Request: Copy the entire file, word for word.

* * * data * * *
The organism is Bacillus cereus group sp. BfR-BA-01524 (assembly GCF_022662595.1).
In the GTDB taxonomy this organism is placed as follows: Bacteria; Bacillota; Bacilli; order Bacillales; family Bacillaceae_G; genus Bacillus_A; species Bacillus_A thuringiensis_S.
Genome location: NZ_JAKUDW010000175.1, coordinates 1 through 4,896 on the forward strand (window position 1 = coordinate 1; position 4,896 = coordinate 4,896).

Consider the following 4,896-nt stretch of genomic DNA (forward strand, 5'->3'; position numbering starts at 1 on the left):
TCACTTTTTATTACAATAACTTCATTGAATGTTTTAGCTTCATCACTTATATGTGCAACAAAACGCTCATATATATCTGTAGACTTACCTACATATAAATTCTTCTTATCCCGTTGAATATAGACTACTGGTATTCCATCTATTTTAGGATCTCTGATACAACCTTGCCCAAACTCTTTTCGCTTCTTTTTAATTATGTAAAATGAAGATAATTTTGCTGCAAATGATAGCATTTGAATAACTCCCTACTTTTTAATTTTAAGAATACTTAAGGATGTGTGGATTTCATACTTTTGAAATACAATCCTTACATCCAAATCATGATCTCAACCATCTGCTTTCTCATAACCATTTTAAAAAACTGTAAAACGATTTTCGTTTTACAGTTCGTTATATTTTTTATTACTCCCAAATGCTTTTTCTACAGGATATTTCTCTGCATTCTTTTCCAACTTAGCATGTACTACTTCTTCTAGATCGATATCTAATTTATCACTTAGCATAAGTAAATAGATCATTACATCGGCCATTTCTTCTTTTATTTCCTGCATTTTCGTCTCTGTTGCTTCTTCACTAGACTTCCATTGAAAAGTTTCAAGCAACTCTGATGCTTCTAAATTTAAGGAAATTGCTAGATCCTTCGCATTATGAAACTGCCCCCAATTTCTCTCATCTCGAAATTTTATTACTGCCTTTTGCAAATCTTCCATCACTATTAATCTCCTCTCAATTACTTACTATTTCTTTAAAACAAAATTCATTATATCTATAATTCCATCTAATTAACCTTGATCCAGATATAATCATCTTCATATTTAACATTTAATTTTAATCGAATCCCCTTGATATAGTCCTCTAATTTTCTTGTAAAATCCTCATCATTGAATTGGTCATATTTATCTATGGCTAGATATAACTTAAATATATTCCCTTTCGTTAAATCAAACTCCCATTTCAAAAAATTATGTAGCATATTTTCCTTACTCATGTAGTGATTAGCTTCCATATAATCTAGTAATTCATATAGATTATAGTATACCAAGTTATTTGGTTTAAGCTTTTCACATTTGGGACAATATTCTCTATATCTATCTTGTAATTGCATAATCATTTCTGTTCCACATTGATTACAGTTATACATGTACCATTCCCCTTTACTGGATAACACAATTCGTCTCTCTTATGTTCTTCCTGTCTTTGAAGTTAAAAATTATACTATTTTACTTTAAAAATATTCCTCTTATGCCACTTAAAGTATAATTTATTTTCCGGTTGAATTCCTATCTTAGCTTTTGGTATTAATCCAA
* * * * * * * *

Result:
The organism is Bacillus cereus group sp. BfR-BA-01524 (assembly GCF_022662595.1).
In the GTDB taxonomy this organism is placed as follows: Bacteria; Bacillota; Bacilli; order Bacillales; family Bacillaceae_G; genus Bacillus_A; species Bacillus_A thuringiensis_S.
Genome location: NZ_JAKUDW010000175.1, coordinates 1 through 4,896 on the forward strand (window position 1 = coordinate 1; position 4,896 = coordinate 4,896).

Consider the following 4,896-nt stretch of genomic DNA (forward strand, 5'->3'; position numbering starts at 1 on the left):
TCACTTTTTATTACAATAACTTCATTGAATGTTTTAGCTTCATCACTTATATGTGCAACAAAACGCTCATATATATCTGTAGACTTACCTACATATAAATTCTTCTTATCCCGTTGAATATAGACTACTGGTATTCCATCTATTTTAGGATCTCTGATACAACCTTGCCCAAACTCTTTTCGCTTCTTTTTAATTATGTAAAATGAAGATAATTTTGCTGCAAATGATAGCATTTGAATAACTCCCTACTTTTTAATTTTAAGAATACTTAAGGATGTGTGGATTTCATACTTTTGAAATACAATCCTTACATCCAAATCATGATCTCAACCATCTGCTTTCTCATAACCATTTTAAAAAACTGTAAAACGATTTTCGTTTTACAGTTCGTTATATTTTTTATTACTCCCAAATGCTTTTTCTACAGGATATTTCTCTGCATTCTTTTCCAACTTAGCATGTACTACTTCTTCTAGATCGATATCTAATTTATCACTTAGCATAAGTAAATAGATCATTACATCGGCCATTTCTTCTTTTATTTCCTGCATTTTCGTCTCTGTTGCTTCTTCACTAGACTTCCATTGAAAAGTTTCAAGCAACTCTGATGCTTCTAAATTTAAGGAAATTGCTAGATCCTTCGCATTATGAAACTGCCCCCAATTTCTCTCATCTCGAAATTTTATTACTGCCTTTTGCAAATCTTCCATCACTATTAATCTCCTCTCAATTACTTACTATTTCTTTAAAACAAAATTCATTATATCTATAATTCCATCTAATTAACCTTGATCCAGATATAATCATCTTCATATTTAACATTTAATTTTAATCGAATCCCCTTGATATAGTCCTCTAATTTTCTTGTAAAATCCTCATCATTGAATTGGTCATATTTATCTATGGCTAGATATAACTTAAATATATTCCCTTTCGTTAAATCAAACTCCCATTTCAAAAAATTATGTAGCATATTTTCCTTACTCATGTAGTGATTAGCTTCCATATAATCTAGTAATTCATATAGATTATAGTATACCAAGTTATTTGGTTTAAGCTTTTCACATTTGGGACAATATTCTCTATATCTATCTTGTAATTGCATAATCATTTCTGTTCCACATTGATTACAGTTATACATGTACCATTCCCCTTTACTGGATAACACAATTCGTCTCTCTTATGTTCTTCCTGTCTTTGAAGTTAAAAATTATACTATTTTACTTTAAAAATATTCCTCTTATGCCACTTAAAGTATAATTTATTTTCCGGTTGAATTCCTATCTTAGCTTTTGGTATTAATCCAA